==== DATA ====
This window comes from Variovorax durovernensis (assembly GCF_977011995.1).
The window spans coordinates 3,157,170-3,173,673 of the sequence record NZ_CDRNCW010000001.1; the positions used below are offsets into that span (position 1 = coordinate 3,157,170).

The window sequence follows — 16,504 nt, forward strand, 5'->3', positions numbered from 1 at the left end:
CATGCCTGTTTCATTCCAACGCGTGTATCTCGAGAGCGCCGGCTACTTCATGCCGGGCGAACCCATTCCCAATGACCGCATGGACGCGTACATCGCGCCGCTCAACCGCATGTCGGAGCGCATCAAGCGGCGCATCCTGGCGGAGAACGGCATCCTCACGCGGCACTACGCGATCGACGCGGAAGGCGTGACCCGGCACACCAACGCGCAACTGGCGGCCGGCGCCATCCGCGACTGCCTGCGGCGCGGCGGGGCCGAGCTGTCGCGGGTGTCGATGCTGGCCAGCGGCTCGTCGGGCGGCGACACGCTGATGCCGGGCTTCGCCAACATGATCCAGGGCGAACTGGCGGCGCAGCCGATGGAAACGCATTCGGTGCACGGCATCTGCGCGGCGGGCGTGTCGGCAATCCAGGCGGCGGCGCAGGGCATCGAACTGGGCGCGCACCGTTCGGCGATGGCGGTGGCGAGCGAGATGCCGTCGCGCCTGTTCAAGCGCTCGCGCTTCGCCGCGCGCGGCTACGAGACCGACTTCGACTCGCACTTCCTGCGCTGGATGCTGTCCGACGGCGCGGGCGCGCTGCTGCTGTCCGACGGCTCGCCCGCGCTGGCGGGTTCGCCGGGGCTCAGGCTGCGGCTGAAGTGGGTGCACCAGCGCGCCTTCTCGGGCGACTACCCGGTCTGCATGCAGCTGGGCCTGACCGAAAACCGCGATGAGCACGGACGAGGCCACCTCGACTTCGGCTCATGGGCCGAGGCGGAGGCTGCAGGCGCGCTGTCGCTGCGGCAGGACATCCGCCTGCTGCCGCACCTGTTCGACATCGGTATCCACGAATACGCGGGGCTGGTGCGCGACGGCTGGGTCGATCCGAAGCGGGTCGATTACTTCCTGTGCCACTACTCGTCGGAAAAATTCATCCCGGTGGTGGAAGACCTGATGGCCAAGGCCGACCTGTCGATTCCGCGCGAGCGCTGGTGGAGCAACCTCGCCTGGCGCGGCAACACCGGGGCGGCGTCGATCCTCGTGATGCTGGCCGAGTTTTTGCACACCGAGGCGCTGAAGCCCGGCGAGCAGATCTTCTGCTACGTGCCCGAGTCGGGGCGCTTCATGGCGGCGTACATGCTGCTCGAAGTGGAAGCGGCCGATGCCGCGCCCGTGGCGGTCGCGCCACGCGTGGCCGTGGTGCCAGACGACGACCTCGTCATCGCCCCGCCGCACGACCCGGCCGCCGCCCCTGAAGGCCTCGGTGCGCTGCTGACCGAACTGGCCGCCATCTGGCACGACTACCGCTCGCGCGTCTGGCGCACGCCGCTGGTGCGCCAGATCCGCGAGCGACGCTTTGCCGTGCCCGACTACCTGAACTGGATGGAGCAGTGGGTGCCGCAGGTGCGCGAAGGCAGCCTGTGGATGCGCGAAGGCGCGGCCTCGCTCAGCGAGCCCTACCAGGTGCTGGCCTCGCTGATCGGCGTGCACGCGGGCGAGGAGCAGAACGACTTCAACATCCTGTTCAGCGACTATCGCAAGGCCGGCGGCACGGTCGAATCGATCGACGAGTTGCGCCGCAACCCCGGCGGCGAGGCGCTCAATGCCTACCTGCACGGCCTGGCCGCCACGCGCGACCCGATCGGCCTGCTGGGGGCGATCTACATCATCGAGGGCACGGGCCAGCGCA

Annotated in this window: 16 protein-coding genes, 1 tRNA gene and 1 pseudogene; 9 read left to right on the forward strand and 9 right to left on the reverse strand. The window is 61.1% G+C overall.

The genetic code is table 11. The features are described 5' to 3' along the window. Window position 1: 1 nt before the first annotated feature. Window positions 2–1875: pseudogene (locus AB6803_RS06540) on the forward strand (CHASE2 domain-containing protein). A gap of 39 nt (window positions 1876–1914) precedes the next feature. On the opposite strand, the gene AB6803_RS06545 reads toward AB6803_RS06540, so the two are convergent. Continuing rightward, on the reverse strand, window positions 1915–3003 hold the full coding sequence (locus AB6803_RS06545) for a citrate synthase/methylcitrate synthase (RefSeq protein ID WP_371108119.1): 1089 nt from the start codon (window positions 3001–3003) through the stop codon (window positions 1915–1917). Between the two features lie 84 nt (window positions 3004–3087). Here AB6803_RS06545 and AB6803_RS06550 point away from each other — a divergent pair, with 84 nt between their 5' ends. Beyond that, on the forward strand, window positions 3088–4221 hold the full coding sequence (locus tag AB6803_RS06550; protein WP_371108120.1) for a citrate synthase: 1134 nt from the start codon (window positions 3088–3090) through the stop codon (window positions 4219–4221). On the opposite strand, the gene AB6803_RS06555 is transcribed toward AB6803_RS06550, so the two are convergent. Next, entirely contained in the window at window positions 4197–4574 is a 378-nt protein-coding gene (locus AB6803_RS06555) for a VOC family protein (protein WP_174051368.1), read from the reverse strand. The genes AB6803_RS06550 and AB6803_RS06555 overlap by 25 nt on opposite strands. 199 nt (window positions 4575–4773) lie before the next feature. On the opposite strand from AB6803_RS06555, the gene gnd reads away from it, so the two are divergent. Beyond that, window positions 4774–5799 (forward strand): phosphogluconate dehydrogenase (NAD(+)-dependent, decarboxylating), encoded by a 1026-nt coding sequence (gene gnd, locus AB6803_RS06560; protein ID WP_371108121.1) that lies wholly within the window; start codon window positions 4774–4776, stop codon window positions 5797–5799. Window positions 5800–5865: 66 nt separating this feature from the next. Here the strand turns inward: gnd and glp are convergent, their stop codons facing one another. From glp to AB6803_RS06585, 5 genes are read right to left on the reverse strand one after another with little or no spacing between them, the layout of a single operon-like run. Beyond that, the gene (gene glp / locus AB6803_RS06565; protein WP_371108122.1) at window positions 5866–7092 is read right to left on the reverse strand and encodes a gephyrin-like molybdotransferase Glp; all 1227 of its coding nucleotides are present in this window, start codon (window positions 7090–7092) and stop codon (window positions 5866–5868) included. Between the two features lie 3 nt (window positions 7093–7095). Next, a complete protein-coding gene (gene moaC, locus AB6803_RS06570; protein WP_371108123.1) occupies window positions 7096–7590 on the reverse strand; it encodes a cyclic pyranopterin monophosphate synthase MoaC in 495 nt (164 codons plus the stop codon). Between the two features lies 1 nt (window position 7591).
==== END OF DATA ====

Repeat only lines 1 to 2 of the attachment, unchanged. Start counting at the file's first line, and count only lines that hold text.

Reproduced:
This window comes from Variovorax durovernensis (assembly GCF_977011995.1).
The window spans coordinates 3,157,170-3,173,673 of the sequence record NZ_CDRNCW010000001.1; the positions used below are offsets into that span (position 1 = coordinate 3,157,170).